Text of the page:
Supreme Court of India
CASE NO.: Appeal (civil) 1079 of 2004
PETITIONER:Damodaran Pillai & Others
RESPONDENT:South Indian Bank Ltd.
DATE OF JUDGMENT: 08/09/2005
Ashok Bhan & S.B. Sinha
J U D G M E N T S.B. SINHA, J:
Interpretation of sub rule (3 ) of Rule 106 of Order XXI of the Code of Civil Procedure (Code) falls for consideration in this appeal which arises out of the judgment and order dated 22nd July, 2003 passed by a learned Single Judge of the High Court of Kerala in CRP No. 1033 of 2002 whereby and whereunder the Revision Petition filed by the appellants herein from an order dated 6.10.2001 passed by the Principal sub-Judge Kollam in Execution Petition No. 234/88 in O.S. No. 178/84 was dismissed.
The basic fact of the matter is not in dispute.
The respondent herein obtained a decree against the appellant herein for a sum of Rs. 78,155.80 in a suit being No. 178/84 filed before the Principal sub-Judge, Kollam. An Execution Petition was filed by the respondent herein for execution of the said decree in the said court which was marked as Execution Petition No. 234 of 1988. It is not in dispute that the said Execution Petition had been set down hearing. It was dismissed for default on 1.11.1990. It is also not in dispute that an application for restoration of the said Execution Petition was filed by the respondent herein on 4.4.1998 inter alia on the premise that it came to learn about the dismissal of the said Execution Petition only on 25.3.1998.
Before the learned Trial Court the appellant herein inter alia raised the contention that the said restoration application was filed beyond the prescribed period of limitation.
The learned Subordinate Judge in terms of his order dated 6th October, 2001 rejected the said contention. The Revision Petition preferred against the same was dismissed summarily. The appellant is, thus, before us.
Mr. P. Krishnamoorthy, learned Senior Counsel appearing on behalf of the appellant raised a short question in support of this appeal contending that in terms of sub-rule (3) of Rule 106 of Order XXI of the Code of Civil Procedure a restoration application is required to be filed within 30 days from the date of passing of the order and not thereafter and for the said purpose Section 5 of the Limitation Act, 1963 is not applicable. It was urged that the Executing Court could not have, thus, condoned the delay in exercise of its inherent power or otherwise.
Mr. V.B. Joshi, learned counsel appearing on behalf of the respondent, on the other hand, contended that keeping in view the peculiar facts and circumstances of this case the Executing Court should be held to have inherent power to condone the delay.
It is not in dispute that the Execution Petition was dismissed in terms of the provisions of Rule 105 of Order XXI of the Code of Civil Procedure. Sub-rule (1) of the said Rule provides for fixing a day for hearing of the application; whereas sub-rule (2) thereof envisages that if on the day so fixed or on any other day to which the hearing may be adjourned, the applicant does not appear when the case is called on for hearing, the Court may make an order that the application be dismissed. Sub-rule (3) of the said Rule postulates hearing of an application ex-parte in a case where the applicant appears and the opposite party to whom the notice has been issued by the Court does not. Sub-rule (1) of Rule 106 of Order XXI of the Civil Procedure Code provides for restoration of the application for default or setting aside of the order passed under sub-rules (2) & (3) of Rule 105 of Order XXI in the following terms:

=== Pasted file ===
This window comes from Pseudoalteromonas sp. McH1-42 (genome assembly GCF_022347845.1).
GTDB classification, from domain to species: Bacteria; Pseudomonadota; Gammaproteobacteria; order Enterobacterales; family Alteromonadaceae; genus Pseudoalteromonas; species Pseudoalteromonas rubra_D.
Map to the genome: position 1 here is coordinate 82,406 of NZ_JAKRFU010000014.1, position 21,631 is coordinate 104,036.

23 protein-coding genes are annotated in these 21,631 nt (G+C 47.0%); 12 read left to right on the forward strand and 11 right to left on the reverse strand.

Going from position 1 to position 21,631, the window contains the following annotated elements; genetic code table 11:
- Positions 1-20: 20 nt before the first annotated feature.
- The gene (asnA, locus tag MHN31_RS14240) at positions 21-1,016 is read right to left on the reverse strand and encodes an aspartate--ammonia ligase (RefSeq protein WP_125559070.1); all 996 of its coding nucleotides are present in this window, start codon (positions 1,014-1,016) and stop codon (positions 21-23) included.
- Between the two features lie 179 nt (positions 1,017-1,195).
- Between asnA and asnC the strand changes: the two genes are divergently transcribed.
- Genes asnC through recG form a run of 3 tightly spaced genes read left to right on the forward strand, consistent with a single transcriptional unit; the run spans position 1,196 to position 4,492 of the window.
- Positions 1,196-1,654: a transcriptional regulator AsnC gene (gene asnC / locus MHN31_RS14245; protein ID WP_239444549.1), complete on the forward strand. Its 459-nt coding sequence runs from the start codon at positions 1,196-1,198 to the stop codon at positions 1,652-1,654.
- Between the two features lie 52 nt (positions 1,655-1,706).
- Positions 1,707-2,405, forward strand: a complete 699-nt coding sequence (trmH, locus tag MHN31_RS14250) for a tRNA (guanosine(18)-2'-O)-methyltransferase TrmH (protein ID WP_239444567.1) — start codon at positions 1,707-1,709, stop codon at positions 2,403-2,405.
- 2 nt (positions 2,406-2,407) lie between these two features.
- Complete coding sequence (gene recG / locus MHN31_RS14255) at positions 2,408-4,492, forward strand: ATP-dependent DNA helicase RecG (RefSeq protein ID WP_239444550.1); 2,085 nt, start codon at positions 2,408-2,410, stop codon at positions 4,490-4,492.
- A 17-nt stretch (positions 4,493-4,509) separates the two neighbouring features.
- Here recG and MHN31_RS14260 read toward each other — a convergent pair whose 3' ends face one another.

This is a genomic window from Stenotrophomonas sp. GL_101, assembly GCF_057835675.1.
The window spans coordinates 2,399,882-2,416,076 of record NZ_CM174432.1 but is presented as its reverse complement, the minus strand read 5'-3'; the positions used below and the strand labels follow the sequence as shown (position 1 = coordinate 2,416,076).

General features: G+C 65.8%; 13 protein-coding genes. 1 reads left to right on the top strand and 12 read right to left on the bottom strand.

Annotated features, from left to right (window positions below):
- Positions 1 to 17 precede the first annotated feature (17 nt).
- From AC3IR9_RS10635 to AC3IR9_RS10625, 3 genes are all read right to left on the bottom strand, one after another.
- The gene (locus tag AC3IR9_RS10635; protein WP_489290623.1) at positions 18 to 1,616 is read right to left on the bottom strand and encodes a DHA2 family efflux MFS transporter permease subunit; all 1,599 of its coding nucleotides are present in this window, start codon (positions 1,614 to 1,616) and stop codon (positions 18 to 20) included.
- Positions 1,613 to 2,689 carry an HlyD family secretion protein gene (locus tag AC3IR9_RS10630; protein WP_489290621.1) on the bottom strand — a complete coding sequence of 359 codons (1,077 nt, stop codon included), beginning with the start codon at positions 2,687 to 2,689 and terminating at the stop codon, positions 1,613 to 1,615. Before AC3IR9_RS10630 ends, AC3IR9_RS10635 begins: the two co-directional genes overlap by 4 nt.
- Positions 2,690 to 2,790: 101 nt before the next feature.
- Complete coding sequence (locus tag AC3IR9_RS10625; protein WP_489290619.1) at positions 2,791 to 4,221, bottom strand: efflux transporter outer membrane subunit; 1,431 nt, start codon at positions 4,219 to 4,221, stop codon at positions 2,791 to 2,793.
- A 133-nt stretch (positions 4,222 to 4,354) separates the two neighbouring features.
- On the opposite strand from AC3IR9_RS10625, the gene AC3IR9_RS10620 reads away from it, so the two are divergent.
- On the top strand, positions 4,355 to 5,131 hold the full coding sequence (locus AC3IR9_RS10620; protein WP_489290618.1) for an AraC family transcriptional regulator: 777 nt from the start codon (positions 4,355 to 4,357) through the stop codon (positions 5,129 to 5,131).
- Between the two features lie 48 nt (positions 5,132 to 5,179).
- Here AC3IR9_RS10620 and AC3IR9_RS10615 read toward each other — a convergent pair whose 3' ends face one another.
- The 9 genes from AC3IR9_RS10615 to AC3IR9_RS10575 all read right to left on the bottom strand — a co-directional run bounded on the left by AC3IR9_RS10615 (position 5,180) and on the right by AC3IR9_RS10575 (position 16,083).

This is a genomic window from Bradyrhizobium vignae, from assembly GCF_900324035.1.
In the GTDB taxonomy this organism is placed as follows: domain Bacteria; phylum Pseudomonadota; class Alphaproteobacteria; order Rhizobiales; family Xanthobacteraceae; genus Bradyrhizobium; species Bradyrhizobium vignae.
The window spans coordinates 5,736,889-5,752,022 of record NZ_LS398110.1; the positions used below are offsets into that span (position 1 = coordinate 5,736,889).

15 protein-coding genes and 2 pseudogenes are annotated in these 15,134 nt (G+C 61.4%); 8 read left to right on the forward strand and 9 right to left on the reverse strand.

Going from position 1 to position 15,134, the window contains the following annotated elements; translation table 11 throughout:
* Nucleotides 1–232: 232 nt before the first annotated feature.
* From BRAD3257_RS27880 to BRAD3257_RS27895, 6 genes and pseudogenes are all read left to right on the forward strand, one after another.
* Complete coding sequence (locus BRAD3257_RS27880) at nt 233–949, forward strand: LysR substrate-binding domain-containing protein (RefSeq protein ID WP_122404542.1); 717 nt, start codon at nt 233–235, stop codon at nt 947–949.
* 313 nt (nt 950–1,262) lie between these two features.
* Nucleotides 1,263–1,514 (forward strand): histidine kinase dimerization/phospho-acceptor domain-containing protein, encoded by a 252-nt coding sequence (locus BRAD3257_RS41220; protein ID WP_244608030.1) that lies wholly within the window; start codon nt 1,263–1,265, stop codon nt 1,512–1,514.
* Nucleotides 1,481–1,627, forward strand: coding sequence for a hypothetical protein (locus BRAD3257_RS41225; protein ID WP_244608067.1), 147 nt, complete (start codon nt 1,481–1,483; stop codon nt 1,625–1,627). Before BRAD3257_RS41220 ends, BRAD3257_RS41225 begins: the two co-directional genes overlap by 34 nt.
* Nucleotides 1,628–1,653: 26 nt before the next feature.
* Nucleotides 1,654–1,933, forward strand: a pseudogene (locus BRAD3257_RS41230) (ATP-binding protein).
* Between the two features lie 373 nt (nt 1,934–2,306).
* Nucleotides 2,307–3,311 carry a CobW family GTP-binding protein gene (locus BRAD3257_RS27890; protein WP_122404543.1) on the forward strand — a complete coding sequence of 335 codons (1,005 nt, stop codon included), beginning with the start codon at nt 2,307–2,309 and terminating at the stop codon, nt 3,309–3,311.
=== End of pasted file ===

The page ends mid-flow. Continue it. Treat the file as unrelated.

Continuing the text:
“The applicant, against whom an order is made under sub-rule (2) of rule 105 or the opposite party against whom an order is passed ex-parte under sub-rule (3) of that rule or under sub-rule (1) of Rule 23, may apply to the Court to set aside the order, and if he satisfies the Court that there was sufficient cause for his non-appearance when the application was called on for hearing, the Court shall set aside the order on such terms as to costs or otherwise as it thinks fit, and shall appoint a day for the further hearing of the application.
Sub-rule (3) of Rule 106 provides for the period of limitation for filing such an application which reads as under:
“An application under sub-rule (1) shall be made within thirty days from the date of the order, or where, in the case of an ex-parte order, the notice was not duly served, within thirty days from the date when the applicant had knowledge of the order.”
The learned Executing Court allowed application of restoration filed by the Respondent herein on the ground that it acquired the knowledge about the dismissal of the Execution Petition only on 25.3.1998.
The learned Judge, however, while arriving at the said finding failed and/or neglected to consider the effect of sub-rule (3) of Rule 106. A bare perusal of the aforementioned rule will clearly go to show that when an application is dismissed for default in terms of Rule 105, the starting period of limitation for filing of a restoration application would be the date of the order and not the knowledge thereabout. As the applicant is represented in the proceeding through his Advocate, his knowledge of the order is presumed. The starting point of limitation being knowledge about the disposal of the execution petition would arise only in a case where an ex- parte order was passed and that too without proper notice upon the judgment debtor and not otherwise. Thus, if an order has been passed dismissing an application for default, the application for restoration thereof must be filed only within a period of thirty days from the date of the said order and not thereafter. In that view of the matter, the date when the decree holder acquired the knowledge of the order of dismissal of the execution petition was, therefore, wholly irrelevant.
We may notice that the period of limitation has been fixed by the provisions of the Code and not in terms of the second schedule appended to the Limitation Act, 1963.
It is also not in dispute that the Kerala amendment providing for application of Section 5 of the Limitation Act in Order XXI, Rule 105 of the Code became inapplicable after coming into force of the Limitation Act, 1963, (Act LVI of 1964).
It is also trite that the civil court in absence of any express power cannot condone the delay. For the purpose of condonation of delay in absence of applicability of the provisions of Section 5 of the Limitation Act, the court cannot invoke its inherent power.
It is well-settled that when a power is to be exercised by a civil court under an express provision, the inherent power cannot be taken recourse to.